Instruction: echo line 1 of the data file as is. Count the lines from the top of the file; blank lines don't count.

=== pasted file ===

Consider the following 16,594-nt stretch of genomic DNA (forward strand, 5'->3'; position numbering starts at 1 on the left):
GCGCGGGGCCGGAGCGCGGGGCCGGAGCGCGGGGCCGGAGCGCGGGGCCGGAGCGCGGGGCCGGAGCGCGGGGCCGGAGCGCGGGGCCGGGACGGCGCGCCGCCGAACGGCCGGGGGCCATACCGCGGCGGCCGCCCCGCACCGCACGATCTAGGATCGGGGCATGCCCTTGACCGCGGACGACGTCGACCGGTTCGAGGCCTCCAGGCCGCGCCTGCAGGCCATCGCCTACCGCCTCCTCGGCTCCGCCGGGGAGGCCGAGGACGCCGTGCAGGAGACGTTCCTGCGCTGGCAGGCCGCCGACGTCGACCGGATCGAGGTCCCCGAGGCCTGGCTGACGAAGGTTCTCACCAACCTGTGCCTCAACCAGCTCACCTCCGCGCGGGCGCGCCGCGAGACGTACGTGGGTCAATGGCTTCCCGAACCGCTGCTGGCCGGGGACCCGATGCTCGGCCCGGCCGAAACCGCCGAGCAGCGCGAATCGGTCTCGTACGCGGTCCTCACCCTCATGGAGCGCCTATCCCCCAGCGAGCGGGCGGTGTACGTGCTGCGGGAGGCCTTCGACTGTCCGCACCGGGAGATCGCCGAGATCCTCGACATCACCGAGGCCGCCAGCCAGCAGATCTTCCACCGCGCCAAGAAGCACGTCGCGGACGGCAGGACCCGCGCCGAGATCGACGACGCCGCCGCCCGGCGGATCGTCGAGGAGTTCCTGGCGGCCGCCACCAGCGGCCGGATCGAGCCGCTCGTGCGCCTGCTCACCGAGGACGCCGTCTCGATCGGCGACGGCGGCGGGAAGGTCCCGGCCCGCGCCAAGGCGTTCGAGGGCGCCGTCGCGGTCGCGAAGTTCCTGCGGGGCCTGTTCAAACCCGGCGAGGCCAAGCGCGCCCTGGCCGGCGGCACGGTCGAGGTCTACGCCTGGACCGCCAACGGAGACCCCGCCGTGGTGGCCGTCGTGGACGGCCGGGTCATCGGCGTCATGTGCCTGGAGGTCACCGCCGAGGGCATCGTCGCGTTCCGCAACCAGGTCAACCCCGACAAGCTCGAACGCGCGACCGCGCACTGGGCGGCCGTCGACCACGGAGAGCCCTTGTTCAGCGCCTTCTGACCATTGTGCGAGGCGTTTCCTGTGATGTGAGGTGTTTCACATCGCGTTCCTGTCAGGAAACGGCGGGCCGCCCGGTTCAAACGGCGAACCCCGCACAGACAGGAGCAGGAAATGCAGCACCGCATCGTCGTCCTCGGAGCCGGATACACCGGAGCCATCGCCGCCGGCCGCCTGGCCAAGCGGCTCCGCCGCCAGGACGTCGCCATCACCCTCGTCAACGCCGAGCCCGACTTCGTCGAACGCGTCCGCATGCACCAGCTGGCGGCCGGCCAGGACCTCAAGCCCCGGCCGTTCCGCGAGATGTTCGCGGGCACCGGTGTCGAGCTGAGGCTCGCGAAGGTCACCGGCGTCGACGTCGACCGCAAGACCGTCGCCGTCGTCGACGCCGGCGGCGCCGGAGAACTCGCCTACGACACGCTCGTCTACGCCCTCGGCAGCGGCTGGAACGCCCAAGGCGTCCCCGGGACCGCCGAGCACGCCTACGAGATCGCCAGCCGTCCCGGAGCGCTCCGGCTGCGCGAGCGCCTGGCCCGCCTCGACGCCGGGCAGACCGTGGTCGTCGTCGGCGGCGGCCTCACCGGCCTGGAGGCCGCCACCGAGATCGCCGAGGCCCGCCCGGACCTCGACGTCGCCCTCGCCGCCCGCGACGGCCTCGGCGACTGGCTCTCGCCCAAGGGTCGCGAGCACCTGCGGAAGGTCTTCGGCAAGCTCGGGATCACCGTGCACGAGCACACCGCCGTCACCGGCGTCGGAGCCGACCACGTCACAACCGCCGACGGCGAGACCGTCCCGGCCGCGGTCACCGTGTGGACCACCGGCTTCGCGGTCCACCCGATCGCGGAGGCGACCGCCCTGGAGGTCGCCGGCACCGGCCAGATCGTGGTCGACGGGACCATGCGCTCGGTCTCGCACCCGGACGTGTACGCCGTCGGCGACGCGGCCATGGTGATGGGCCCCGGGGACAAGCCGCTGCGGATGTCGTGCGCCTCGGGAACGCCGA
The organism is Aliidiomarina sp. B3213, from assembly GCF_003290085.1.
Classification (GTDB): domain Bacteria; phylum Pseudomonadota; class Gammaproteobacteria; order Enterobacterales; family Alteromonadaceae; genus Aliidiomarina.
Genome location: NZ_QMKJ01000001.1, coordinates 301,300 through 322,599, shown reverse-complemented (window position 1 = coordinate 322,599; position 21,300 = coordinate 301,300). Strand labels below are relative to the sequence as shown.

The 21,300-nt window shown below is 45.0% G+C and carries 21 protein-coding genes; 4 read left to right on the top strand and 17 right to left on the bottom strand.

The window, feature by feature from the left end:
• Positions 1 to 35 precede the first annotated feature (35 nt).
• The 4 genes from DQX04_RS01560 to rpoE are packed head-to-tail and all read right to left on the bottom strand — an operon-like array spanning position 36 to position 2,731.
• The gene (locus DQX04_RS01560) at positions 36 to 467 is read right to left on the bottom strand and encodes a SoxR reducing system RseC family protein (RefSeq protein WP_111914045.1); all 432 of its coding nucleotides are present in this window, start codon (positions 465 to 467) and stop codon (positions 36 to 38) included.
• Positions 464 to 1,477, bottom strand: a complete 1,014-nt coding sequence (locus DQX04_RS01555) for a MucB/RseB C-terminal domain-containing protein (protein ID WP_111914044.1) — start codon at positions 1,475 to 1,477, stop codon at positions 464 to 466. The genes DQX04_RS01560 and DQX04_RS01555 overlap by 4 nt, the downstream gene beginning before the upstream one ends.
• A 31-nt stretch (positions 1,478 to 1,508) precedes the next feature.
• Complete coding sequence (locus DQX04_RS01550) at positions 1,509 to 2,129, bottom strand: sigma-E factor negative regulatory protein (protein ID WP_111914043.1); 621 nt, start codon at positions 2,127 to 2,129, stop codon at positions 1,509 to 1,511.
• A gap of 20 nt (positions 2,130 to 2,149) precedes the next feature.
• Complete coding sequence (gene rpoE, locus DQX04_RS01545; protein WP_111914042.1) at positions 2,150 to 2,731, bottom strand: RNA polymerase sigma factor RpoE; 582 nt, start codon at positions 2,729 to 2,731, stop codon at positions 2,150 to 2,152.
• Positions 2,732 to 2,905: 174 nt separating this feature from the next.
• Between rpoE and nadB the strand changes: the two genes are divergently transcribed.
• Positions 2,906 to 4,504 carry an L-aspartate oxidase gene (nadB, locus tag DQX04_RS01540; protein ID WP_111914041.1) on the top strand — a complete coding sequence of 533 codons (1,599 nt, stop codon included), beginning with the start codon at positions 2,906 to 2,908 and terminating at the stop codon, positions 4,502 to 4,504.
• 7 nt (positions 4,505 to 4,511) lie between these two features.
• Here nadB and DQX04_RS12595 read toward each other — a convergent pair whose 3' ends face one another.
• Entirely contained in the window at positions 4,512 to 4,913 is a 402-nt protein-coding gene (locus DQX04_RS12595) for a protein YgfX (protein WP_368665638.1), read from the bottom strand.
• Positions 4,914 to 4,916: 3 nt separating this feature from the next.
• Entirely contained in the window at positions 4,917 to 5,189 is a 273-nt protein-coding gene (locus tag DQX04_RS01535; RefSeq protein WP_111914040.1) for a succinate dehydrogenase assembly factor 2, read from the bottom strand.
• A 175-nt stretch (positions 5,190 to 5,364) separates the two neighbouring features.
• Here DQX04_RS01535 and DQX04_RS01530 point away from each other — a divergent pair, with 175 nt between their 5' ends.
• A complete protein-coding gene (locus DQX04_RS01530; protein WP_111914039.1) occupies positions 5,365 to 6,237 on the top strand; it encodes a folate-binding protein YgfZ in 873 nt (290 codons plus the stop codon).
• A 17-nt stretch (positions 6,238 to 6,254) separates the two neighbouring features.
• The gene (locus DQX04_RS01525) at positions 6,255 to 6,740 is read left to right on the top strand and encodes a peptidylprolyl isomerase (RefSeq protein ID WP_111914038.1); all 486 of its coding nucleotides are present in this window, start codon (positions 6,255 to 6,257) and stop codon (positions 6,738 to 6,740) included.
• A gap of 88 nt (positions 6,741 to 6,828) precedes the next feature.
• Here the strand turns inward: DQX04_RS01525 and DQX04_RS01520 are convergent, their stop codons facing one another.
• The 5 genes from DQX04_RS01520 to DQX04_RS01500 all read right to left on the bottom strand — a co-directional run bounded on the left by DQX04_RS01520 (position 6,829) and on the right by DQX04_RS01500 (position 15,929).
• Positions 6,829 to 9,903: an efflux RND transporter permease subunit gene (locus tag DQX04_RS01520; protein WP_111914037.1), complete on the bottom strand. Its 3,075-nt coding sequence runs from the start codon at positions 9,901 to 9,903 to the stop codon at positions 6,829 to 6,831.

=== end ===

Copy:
Consider the following 16,594-nt stretch of genomic DNA (forward strand, 5'->3'; position numbering starts at 1 on the left):